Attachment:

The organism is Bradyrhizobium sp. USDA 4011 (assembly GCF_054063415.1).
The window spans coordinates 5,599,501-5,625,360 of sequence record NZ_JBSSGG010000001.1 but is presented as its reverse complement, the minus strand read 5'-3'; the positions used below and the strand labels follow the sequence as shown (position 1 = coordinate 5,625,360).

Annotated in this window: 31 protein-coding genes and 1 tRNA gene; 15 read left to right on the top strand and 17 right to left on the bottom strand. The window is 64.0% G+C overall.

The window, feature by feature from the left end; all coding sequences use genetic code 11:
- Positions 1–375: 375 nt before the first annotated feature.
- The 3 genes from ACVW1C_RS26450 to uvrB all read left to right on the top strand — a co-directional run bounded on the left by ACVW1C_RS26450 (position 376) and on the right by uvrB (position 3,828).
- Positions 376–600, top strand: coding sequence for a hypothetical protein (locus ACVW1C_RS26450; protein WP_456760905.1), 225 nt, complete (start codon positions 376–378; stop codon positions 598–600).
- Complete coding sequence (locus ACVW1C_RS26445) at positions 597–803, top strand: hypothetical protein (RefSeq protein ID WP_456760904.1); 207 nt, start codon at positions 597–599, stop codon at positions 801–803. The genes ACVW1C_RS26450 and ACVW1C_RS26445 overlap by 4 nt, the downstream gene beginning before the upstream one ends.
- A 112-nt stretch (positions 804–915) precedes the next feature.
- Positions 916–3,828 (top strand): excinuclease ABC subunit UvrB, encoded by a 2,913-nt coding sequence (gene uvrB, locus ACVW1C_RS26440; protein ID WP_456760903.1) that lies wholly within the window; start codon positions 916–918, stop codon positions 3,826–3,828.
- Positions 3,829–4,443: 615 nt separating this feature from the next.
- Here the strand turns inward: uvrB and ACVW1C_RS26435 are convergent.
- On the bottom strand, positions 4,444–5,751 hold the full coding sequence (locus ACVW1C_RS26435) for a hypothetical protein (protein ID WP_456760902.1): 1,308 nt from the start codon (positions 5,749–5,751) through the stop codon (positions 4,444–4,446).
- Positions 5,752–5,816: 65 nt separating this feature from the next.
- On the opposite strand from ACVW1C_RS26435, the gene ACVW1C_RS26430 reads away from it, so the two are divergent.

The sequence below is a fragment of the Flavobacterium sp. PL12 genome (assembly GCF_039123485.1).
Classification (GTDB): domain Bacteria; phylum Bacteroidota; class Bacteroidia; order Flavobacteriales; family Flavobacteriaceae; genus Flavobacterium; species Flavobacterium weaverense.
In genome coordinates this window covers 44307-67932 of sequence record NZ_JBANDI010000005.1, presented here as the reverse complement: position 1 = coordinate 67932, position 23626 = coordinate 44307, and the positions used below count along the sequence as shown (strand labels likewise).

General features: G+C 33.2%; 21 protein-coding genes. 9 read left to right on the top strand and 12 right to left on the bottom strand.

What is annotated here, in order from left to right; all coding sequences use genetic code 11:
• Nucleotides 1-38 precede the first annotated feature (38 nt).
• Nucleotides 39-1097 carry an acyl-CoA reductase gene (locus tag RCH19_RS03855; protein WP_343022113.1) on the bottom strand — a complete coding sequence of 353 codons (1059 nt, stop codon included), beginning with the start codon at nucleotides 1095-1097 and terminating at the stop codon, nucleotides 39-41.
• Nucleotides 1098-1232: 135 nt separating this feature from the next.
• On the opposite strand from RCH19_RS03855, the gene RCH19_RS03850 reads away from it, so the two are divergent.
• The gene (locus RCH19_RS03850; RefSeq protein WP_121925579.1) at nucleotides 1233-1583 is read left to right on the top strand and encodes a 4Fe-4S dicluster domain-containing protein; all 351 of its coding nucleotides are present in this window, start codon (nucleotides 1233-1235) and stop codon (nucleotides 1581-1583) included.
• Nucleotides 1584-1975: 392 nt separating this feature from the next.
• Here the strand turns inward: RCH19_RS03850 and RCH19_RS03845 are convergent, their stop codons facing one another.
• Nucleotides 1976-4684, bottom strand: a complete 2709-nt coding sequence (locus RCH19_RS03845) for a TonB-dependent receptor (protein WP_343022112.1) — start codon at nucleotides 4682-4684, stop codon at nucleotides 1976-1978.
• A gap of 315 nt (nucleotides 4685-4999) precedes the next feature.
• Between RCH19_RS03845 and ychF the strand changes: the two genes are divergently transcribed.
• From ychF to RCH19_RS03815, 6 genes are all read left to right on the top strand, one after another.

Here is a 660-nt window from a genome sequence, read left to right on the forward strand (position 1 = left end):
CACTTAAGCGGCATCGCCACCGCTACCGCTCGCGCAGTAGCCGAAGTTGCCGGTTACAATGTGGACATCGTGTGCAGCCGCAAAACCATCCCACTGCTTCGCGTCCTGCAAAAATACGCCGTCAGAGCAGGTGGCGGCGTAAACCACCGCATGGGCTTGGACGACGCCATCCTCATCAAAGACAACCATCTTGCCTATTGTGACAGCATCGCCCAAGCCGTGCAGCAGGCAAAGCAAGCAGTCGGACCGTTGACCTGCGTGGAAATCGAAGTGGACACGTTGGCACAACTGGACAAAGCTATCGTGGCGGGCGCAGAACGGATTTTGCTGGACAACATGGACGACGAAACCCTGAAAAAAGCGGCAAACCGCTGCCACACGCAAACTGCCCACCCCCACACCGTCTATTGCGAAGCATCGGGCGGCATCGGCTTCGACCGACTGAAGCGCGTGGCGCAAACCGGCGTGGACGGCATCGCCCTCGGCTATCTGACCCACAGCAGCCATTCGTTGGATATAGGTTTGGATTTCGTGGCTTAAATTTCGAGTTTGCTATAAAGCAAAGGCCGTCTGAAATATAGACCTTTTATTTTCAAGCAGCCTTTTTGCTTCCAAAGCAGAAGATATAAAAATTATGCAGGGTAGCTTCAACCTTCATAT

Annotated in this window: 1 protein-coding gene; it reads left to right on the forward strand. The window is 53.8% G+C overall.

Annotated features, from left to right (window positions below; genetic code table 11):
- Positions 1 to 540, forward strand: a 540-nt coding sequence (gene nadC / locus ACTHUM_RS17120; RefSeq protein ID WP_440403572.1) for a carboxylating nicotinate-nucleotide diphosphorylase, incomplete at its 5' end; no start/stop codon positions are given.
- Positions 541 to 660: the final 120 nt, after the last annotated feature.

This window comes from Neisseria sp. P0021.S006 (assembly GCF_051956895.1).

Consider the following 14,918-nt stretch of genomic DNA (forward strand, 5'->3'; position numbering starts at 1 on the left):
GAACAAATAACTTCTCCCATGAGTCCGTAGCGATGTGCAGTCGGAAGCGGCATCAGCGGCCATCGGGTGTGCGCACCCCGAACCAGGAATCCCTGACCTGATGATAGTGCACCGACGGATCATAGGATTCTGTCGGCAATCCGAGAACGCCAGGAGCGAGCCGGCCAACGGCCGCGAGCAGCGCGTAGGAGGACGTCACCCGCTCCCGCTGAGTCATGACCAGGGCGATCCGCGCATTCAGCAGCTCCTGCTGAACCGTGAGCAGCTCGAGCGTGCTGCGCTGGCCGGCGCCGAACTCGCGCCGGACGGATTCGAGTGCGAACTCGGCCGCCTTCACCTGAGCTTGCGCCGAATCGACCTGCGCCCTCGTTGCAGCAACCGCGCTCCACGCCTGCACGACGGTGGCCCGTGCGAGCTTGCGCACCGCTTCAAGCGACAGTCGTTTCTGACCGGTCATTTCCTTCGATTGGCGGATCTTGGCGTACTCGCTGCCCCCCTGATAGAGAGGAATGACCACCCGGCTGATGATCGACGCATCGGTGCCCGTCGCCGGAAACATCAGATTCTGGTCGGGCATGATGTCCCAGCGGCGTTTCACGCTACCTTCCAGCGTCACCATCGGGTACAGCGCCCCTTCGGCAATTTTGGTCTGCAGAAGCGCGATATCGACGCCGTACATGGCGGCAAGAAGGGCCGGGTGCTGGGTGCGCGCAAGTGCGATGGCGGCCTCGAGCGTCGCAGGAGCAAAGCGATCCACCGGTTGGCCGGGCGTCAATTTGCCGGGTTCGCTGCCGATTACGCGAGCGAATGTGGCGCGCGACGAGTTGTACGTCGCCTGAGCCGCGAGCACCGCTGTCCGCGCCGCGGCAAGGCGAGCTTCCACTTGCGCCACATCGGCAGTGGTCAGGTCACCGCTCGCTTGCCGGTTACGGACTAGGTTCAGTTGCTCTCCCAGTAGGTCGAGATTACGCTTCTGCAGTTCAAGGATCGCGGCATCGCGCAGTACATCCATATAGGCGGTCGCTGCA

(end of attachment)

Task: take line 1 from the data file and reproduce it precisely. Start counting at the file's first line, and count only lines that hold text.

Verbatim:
The organism is Bradyrhizobium sp. USDA 4011 (assembly GCF_054063415.1).